Old age, as such, is almost a complete changing of gears and engines from the first half of our lives, and does not happen without many slow realizations, inner calmings, lots of inner resistance and denials, and eventual surrenders. All of them by God’s grace work with our ever-deepening sense of what we really desire and who we really are.
What looks like falling can largely be experienced as falling upward and onward, into a broader and deeper world, where the soul finds its fullness, is finally connected to the whole, and lives inside the Big Picture.
Now, this period, this aging process, is the last time we’re given to be more than all the small things we have allowed ourselves to be over the years. But first, we must face what the smallness is, and rejoice in the time we have left to turn sweet instead of more sour than ever.
There is no more noble way to spend these years than to become an elder, to bear witness to the world as placeholders for peace, love, wisdom, and fearlessness.
—Kathleen Dowling Singh
As we grow old we realize that, in all we have been through, Love has been using us for its own purposes. And for this we feel immensely grateful.
The soul of the “grand” parent is large enough to embrace the death of the ego and to affirm the life of God in itself and others, despite all imperfections. Its spaciousness accepts all the opposites in life.
I Will Sing a New Song
We invite readers to join theologian and mystic Howard Thurman (1900–1981) as he prays for the courage and ability to stay renewed over the course of his life:
The old song of my spirit has wearied itself out. It has long ago been learned by heart so that now it repeats itself over and over, bringing no added joy to my days or lift to my spirit. It is a good song, measured to a rhythm to which I am bound by ties of habit and timidity of mind. The words belong to old experiences which once sprang fresh as water from a mountain crevice fed by melting snows. But my life has passed beyond to other levels where the old song is meaningless. I demand of the old song that it meet the need of present urgencies. Also, I know that the work of the old song, perfect in its place, is not for the new demand!
I will sing a new song. As difficult as it is, I must learn the new song that is capable of meeting the new need. I must fashion new words born of all the new growth of my life, my mind and my spirit. I must prepare for new melodies that have never been mine before, that all that is within me may lift my voice unto God. How I love the old familiarity of the wearied melody—how I shrink from the harsh discords of the new untried harmonies.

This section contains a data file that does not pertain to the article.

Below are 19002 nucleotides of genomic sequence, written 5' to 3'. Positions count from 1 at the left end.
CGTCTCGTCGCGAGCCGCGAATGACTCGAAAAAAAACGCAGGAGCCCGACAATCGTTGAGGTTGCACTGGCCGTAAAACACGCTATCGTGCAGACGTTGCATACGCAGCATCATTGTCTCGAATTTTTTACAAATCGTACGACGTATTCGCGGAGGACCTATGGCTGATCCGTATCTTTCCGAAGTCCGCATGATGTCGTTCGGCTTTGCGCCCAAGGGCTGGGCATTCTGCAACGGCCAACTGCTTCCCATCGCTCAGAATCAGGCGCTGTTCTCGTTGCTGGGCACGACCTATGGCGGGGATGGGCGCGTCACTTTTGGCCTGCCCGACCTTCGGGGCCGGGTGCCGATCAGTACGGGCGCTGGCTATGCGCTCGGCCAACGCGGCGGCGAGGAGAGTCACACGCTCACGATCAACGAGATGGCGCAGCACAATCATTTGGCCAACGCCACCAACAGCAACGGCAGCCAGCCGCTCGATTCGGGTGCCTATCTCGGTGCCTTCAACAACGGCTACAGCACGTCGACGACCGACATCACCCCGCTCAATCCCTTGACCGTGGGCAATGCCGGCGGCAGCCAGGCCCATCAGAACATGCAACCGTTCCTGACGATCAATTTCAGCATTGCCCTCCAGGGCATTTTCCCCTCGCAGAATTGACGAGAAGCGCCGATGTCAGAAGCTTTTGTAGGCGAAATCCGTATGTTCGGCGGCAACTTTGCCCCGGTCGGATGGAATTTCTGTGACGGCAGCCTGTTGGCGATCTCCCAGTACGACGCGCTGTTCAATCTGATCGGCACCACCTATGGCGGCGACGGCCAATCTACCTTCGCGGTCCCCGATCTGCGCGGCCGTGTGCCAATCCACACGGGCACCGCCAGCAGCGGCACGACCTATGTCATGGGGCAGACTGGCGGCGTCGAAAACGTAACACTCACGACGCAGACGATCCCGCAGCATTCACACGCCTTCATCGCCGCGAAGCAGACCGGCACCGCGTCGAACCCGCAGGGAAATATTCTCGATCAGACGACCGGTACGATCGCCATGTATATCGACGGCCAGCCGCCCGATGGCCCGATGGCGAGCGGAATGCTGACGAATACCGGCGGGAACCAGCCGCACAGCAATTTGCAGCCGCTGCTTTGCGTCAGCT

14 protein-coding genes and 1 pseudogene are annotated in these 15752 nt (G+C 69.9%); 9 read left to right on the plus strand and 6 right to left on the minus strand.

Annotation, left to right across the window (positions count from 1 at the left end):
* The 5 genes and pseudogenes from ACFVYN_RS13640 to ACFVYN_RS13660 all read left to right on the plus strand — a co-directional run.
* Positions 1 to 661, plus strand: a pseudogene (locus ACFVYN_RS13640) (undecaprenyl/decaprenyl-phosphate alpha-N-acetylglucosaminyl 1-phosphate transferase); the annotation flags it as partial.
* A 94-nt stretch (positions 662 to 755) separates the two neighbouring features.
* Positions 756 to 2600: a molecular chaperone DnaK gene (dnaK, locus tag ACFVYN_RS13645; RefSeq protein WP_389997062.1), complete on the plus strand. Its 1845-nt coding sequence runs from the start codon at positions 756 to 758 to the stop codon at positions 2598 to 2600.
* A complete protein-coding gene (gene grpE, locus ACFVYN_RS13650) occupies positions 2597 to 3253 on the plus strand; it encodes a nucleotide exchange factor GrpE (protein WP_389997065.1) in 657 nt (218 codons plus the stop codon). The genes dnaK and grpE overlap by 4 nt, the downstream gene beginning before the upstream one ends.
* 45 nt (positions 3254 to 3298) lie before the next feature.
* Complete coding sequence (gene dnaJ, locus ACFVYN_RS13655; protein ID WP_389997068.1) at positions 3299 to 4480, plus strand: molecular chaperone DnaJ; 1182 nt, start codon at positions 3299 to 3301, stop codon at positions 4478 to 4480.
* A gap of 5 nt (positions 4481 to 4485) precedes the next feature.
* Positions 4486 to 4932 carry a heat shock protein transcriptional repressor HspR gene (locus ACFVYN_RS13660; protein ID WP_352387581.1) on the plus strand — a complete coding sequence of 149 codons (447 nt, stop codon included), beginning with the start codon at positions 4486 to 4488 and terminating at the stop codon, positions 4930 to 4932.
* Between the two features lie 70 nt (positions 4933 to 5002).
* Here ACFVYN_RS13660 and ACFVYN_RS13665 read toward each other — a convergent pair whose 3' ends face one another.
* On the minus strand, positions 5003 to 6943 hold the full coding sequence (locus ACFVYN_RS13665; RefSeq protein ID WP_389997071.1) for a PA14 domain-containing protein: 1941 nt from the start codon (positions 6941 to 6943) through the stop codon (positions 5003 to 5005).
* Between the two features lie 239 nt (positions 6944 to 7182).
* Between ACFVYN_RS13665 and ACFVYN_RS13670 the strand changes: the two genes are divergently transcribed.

Teach me, my Father, that I might learn with the abandonment and enthusiasm of Jesus, the fresh new accent, the untried melody, to meet the need of the untried morrow. Thus, I may rejoice with each new day and delight my spirit in each fresh unfolding.
I will sing, this day, a new song unto Thee, O God.
Howard Thurman, Meditations of the Heart (Richmond, IN: Friends United Press, 1953, 1994), 206–207.
Explore Further. . .
- Read theologian Grace Ji-Sun Kim on the Spirit as a life force.
- Learn more about this year’s theme Nothing Stands Alone.
- Meet the team behind the Daily Meditations.
Image credit: Katrina Lillian Sorrentino, Entelechy 12, (detail), 2022, photograph, Spain, used with permission. Jenna Keiper, Trinity Tree (detail), 2022, photograph, New Mexico, used with permission. Katrina Lillian Sorrentino, Entelechy 7, (detail), 2022, photograph, Spain, used with permission. Jenna Keiper & Leslye Colvin, 2022, triptych art, United States. Click here to enlarge image.
This week’s images appear in a form inspired by early Christian/Catholic triptych art: a threefold form that tells a unified story.
Image inspiration: Aging and transformation: the natural cycle of life, learning, growing, sharing. We flower, we leaf, we shed, we become.
Prayer for our community:
God, Lord of all creation, lover of life and of everything, please help us to love in our very small way what You love infinitely and everywhere. We thank You that we can offer just this one prayer and that will be more than enough, because in reality every thing and every one is connected, and nothing stands alone. To pray for one part is really to pray for the whole, and so we do. Help us each day to stand for love, for healing, for the good, for the diverse unity of the Body of Christ and all creation, because we know this is what You desire: as Jesus prayed, that all may be one. We offer our prayer together with all the holy names of God, we offer our prayer together with Christ, our Lord, Amen.